My friend recently announced his attention to switch to a plant-based diet, with one exception . . . cheese. And I both applaud the intention and understand the exception, because how can a bunch of old milk taste so good?
We’re not alone in our love of all things cheesy: Americans eat an average of 33 pounds of cheese a year, triple the amount they ate in 1970. We live in a triple-cheese-pizza world.
This gets to be a problem because it takes a LOT of milk to make cheese — ten pounds of milk to make one pound of hard cheese, on average. That means a lot of animals, usually cows, who need a lot of land, water, and feed to raise, plus they burp and fart methane, a greenhouse gas up to 28x as powerful as CO2. The dairy industry is working on carbon-cutting strategies, such as adjusting cows’ diets and installing methane digesters, but unless they remove the cow from the equation, cheese is still likely to be a carbon heavyweight. How heavy? Why, look, it’s my favourite chart again! (Click to enlarge.)
A caveat with this chart: you’ll see it measures by kilogram of food product. And while you could use a kilogram of chicken preparing a meal, you’d be unlikely to use a kilogram of cheese. (And if you did, would it be . . . unbelievable?) Put it this way: the biggest carbon cost in a cheeseburger isn’t the cheese. So if you’re using a small amount of cheese to add a little goodness to an otherwise meat-free meal, that still counts as a win.
But I’ve had a couple FMFP readers reach out and ask me to boldly venture into the cheese cave to see if I can find some ways to make indulging a little gentler on the planet. The biggest way is, of course, to eat less of it, but if you don’t want to give up working on your night cheese, let’s look at how to do it more conscientiously.
Softer cheese > harder cheese
Lovers of brie, rejoice! Soft cheeses require less milk, which means they have a lower climate impact. They also don’t have to be aged, which involves storage at a climate-controlled temperature for months or even years. Dairy researcher Steve Zeng named feta the most climate-friendly cheese, but goat cheese, brie, camembert, and even mozzarella get a pass.
Is one animal really baaaaaaad?
Does it matter what kind of animal made the milk? Not really. Cows need the most feed and make the most methane, but they also produce a lot more milk than sheep or goats. Sheep may be even gassier than cows for the amount of milk they produce, though, this Slate article notes amusingly, “some sheep are less gassy than others.” Sheep, just like us.
Support a local producer.
A local producer doesn’t automatically have a smaller footprint, but they may manage animals more responsibly and humanely. You’ll also do some good by supporting a local business. My favourite local cheese is Montforte Dairy’s Waltzing Matilda.
Try a vegan cheese replacement.
I’ll admit, I haven’t. But they exist, whether it’s an everyday replacement like Daiya (available at most grocery stores) or some fancy artisanal cashew cheese that certainly wouldn’t look out of place on a rustic wood plank. One trick I do use is integrating nutritional yeast into some recipes, like one of my top salad dressings, for a dash of cheesy flavour (and bonus B vitamins).
Store it properly.
Now that we know how precious cheese is, don’t let it go to waste! I’ve been known to cut off mouldly parts of a hard cheese and carry on eating it, and the Mayo Clinic backs this strategy if you cut away one inch around the mould. (Mouldy soft cheese is widely considered a no-no.) Ideally store it in a designated cheese drawer in your fridge, but certainly don’t store it in the door, as I used to. Storing it in plastic isn’t great — ideally rewrap in parchment (which you can reuse) or store it in a jar like FMFP reader Diane.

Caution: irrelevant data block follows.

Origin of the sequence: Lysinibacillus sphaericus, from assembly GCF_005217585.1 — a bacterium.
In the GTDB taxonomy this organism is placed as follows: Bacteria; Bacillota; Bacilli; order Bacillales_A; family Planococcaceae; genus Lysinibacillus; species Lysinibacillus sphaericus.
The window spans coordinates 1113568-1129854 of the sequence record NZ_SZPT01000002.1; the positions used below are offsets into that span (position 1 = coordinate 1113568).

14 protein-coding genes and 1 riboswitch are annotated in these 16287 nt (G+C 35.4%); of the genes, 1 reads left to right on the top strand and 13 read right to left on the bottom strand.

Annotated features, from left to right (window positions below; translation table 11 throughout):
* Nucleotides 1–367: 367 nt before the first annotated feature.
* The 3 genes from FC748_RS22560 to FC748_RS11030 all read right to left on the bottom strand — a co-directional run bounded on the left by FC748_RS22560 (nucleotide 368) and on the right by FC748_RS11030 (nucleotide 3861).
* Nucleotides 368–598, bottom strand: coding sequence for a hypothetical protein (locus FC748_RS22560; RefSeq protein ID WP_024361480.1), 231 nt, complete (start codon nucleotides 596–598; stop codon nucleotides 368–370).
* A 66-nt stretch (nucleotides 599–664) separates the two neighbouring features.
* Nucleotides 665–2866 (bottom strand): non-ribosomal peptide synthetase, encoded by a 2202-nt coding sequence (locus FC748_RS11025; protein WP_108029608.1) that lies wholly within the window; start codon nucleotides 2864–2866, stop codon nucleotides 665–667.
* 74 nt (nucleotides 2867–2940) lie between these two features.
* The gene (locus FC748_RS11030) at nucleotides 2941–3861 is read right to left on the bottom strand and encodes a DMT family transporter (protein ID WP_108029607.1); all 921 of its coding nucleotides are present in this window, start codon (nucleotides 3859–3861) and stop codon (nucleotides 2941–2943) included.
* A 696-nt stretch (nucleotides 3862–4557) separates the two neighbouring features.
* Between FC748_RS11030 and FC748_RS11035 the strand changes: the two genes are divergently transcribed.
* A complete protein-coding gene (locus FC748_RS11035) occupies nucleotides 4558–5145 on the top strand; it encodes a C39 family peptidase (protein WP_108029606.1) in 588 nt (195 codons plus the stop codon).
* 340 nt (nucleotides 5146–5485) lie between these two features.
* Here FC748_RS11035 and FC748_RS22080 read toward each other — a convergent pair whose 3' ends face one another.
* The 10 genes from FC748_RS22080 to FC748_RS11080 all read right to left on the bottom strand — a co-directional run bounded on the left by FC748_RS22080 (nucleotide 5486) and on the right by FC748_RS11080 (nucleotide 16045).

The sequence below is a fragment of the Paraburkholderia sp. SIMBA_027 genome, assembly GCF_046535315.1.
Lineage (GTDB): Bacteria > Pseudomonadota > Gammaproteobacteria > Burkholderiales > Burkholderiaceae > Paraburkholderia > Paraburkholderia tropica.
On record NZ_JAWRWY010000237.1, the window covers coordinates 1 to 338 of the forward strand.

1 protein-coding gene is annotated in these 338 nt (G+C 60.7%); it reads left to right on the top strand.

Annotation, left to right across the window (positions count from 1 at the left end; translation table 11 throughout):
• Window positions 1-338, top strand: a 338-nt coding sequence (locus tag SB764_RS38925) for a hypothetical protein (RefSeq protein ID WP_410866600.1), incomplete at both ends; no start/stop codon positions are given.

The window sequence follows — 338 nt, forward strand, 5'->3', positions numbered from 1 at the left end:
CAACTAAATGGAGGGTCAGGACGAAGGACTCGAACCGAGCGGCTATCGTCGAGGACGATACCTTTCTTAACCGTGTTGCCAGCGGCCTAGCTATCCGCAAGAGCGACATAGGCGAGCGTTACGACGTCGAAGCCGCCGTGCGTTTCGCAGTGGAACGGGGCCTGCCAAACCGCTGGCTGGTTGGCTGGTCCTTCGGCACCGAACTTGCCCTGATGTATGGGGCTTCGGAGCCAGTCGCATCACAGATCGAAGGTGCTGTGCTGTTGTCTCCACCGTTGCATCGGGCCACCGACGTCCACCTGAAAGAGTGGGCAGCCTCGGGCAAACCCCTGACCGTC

Cheese takes a significant toll on the environment, and the best way to reduce that impact is to eat less of it.
Soft, unaged cheese uses fewer resources than hard, aged cheese.
What animal made the milk doesn’t really matter, though sheep milk may be the worst.
Store your cheese properly, in a cold part of the fridge, ideally wrapped in parchment or beeswax wrap instead of plastic.
Wins of the Week
This week’s quote from a newsletter not about environment, but about physical fitness. Twist! Here, they’re talking how small, consistent good choices in the present can have big payoffs in the future. (This is my incredibly dull M.O.) On a policy level, we need dramatic action, but on a personal level, for the day-to-day stuff we often deal with in this newsletter, I think it’s a useful perspective:
“The rule of compounding gains says that it is important to resist skipping small good habits or engaging in small bad ones. It’s not just about the benefits or losses you experience on that particular day, it’s about the compounding benefits or losses. Equally important, resist the urge to put forth heroic efforts. . . . Don’t think about being consistently great. It’s a trap. It’s impossible. Think about being great at being consistent.”
This week, shout out to some people who are racking up compounding wins:
Sam moved all her investments to the ethically responsible portfolio!
Liana picks up bushels of “too ripe” tomatoes from her local greengrocer and turns them into delicious sauce!
Jessica has been living sans plastic wrap for a while! (Further proof it’s unnecessary.)
Please hit me up with the good things you’re doing that are paying dividends. The first rule of Climate Club is that you absolutely talk about Climate Club! And as always, this club is thrilled to have new members, so if you read something good here, please do share it.